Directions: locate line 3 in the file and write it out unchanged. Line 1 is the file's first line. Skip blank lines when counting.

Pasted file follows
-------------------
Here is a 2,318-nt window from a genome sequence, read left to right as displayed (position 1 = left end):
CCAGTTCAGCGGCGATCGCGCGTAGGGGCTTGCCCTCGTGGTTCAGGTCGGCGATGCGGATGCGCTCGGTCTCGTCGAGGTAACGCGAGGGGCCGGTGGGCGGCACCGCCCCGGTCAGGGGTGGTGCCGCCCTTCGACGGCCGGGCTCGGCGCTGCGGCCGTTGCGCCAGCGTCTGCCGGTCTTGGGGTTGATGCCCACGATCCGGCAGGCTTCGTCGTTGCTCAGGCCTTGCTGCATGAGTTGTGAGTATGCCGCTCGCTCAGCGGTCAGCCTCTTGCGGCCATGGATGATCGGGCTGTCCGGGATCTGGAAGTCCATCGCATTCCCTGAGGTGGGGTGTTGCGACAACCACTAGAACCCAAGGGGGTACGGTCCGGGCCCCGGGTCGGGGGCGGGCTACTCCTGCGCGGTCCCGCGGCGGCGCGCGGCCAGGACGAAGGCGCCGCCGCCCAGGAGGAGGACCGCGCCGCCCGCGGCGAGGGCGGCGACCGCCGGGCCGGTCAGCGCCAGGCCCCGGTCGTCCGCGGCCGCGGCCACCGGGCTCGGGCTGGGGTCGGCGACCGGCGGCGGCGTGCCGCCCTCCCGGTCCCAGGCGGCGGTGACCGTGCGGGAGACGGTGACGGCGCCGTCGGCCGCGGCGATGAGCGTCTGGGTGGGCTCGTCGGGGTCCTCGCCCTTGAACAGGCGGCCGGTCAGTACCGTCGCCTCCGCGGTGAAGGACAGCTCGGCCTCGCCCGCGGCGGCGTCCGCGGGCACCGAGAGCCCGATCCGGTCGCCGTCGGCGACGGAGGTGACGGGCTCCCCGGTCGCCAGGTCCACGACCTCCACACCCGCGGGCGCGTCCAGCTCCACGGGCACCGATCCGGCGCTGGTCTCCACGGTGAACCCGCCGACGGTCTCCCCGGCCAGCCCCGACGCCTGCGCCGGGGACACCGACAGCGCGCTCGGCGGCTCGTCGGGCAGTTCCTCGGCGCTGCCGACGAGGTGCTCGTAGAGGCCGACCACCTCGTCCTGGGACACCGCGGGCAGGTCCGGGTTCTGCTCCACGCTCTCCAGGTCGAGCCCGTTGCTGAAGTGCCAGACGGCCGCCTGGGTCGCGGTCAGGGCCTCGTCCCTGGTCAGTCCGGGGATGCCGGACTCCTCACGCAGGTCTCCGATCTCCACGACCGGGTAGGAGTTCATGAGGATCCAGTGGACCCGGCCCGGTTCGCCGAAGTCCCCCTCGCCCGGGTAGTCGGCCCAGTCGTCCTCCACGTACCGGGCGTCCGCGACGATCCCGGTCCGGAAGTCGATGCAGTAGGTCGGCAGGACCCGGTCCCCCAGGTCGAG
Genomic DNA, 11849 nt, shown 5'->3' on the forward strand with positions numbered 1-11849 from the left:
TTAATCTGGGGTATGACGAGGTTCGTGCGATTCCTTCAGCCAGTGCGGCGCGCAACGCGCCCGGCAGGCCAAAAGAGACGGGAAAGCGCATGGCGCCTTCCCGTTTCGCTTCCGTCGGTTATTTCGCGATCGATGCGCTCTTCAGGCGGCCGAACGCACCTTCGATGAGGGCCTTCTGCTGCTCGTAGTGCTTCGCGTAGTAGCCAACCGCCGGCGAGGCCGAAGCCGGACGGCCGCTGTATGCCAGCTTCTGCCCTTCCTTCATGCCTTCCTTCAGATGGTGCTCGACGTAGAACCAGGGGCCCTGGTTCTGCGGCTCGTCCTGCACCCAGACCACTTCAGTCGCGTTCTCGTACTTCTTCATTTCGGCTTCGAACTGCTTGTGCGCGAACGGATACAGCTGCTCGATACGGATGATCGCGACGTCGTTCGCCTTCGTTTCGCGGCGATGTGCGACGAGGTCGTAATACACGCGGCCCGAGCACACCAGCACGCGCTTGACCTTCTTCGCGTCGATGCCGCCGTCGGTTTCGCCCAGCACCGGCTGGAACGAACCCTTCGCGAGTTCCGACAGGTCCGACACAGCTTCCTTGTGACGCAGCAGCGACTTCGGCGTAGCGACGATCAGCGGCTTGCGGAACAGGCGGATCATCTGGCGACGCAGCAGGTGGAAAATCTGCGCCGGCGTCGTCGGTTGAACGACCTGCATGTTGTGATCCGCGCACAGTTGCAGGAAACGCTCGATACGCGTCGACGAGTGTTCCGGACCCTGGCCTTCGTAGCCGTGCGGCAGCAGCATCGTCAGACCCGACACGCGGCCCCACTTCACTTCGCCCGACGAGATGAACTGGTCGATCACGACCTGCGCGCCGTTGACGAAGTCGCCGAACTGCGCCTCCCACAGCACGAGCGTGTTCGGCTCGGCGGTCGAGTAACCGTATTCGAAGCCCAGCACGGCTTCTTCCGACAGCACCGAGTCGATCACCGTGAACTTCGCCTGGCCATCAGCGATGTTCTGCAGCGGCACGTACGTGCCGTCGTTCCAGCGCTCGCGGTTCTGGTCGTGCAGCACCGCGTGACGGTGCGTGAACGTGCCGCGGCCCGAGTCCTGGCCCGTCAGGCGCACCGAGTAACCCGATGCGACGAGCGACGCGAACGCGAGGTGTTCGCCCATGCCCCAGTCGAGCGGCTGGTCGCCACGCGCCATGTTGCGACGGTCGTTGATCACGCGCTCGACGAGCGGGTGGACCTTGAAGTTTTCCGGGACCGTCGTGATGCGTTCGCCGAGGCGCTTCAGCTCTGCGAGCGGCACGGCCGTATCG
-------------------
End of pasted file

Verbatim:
Genomic DNA, 11849 nt, shown 5'->3' on the forward strand with positions numbered 1-11849 from the left: